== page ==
Contract law
Surety offerings in insurance context
Draft guidelines

This article looks at how surety bonds are used in the insurance sector and how they are regulated in this context. Creditors and owners are becoming increasingly reliant upon these kinds of risk management mechanisms to ensure the performance and fulfilment of the other party's contractual obligations. These surety bonds and guarantees are, typically, offered by various global surety companies. The recent rise in demand for such instruments is particularly evident in the construction sector and in relation to other infrastructure and engineering projects, often as a pre-condition to the contracts being executed.

Contract law

A "surety bond" is a contract in which a surety provider or an insurance company provides a guarantee to an obligee or beneficiary that the principal debtor will meet its contractual obligations or pay monetary compensation to the obligee if the principal fails to deliver on its promise.

In the absence of specific norms for the insurance sector, surety bonds are broadly governed by the principles contained in section 126 to section 147 of the Contract Act 1872, which expressly recognise contracts of guarantee, a term often used interchangeably with "surety".

Surety offerings in insurance context

While insurance companies in many countries commonly provide surety bonds as an alternative to bank guarantees, it has been unclear so far whether Indian insurance companies were ever permitted to issue such bonds, since no surety products are approved for distribution under the regulatory framework.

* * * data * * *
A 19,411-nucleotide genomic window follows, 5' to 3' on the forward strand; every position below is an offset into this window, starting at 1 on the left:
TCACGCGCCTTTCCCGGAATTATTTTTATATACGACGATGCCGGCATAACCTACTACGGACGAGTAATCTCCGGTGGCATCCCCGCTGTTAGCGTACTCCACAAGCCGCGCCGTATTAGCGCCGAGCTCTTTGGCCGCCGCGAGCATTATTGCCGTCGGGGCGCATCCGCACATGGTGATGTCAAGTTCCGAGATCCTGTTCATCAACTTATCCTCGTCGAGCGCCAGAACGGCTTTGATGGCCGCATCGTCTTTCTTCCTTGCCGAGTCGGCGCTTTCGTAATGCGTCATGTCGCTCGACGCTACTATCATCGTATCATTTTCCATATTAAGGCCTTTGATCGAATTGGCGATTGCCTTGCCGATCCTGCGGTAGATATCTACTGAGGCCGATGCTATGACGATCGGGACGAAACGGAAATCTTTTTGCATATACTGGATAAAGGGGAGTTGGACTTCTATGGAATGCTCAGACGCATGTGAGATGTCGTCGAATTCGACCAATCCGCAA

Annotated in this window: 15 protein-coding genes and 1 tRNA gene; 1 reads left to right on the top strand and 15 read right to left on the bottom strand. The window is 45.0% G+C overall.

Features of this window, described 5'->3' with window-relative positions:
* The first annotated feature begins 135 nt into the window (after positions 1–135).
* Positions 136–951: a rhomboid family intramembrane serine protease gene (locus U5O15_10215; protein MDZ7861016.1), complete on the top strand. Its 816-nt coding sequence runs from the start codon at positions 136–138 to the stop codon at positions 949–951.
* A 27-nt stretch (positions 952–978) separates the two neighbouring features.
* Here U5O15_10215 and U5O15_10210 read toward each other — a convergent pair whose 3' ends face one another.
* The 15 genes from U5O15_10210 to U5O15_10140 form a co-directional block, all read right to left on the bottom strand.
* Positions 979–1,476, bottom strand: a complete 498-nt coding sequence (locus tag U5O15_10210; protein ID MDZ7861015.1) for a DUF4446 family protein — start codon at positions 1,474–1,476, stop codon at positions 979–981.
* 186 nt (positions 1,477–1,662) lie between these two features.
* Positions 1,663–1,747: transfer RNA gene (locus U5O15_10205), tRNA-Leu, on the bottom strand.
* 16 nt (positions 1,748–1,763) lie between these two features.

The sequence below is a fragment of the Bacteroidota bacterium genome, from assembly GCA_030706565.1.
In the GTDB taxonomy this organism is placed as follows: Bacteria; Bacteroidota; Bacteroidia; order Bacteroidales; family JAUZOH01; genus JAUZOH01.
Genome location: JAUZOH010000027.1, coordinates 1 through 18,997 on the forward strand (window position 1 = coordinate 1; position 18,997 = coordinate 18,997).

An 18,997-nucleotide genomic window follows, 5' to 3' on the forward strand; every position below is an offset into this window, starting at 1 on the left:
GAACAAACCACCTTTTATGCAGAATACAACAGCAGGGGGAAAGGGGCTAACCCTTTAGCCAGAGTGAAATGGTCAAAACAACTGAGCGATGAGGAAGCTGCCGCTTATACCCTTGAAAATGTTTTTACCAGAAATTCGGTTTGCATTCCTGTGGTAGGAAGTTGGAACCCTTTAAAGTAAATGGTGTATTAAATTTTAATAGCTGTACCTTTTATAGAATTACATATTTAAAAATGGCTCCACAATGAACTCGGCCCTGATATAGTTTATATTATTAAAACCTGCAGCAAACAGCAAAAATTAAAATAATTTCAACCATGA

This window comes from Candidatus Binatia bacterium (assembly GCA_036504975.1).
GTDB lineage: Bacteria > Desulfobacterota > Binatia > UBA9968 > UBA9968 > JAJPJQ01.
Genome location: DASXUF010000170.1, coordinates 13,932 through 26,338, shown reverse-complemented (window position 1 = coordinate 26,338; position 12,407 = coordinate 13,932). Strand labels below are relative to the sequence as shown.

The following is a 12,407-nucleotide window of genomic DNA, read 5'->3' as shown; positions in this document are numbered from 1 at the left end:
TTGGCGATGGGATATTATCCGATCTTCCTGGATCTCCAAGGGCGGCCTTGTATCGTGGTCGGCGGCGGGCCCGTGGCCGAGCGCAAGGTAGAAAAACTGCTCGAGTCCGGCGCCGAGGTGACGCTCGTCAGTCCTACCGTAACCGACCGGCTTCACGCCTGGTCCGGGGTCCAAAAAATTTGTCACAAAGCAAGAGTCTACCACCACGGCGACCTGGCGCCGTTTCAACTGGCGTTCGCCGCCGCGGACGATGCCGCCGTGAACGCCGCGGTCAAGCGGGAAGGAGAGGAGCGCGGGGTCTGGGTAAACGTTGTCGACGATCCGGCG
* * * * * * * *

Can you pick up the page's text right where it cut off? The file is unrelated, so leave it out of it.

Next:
However, certain developments(1) over the past few years appear to have been instrumental in the Insurance Regulatory and Development Authority's (IRDAI) consideration of a regulatory framework to govern insurance companies' issuance of surety bonds. These developments include communications to the IRDAI from the Department of Financial Services in 2016 to explore the possibility of introducing surety bonds in favour of Central Board of Indirect Taxes and Customs, and from the Ministry of Road Transport and Highways in 2020 to explore the possibility of general insurance companies offering surety to remedy pandemic-influenced cash flow issues in the banking sector.

On 1 July 2020, the IRDAI established a working group (WG) to study the suitability of non-life insurance companies offering surety bonds in India in order to "guarantee satisfactory completion of a project by a contractor and providing performance security to various government agencies". The WG report was issued on 30 September 2020 and, in addition to providing certain recommendations, also clarified that the WG viewed surety bonds as an alternative to financial guarantees, such as bank guarantees, and that while a "Surety Bond refers to the performance or delivery obligations to complete the insured project, [a financial guarantee] refers to financial obligations to repay the debts or loans".(2)

Draft guidelines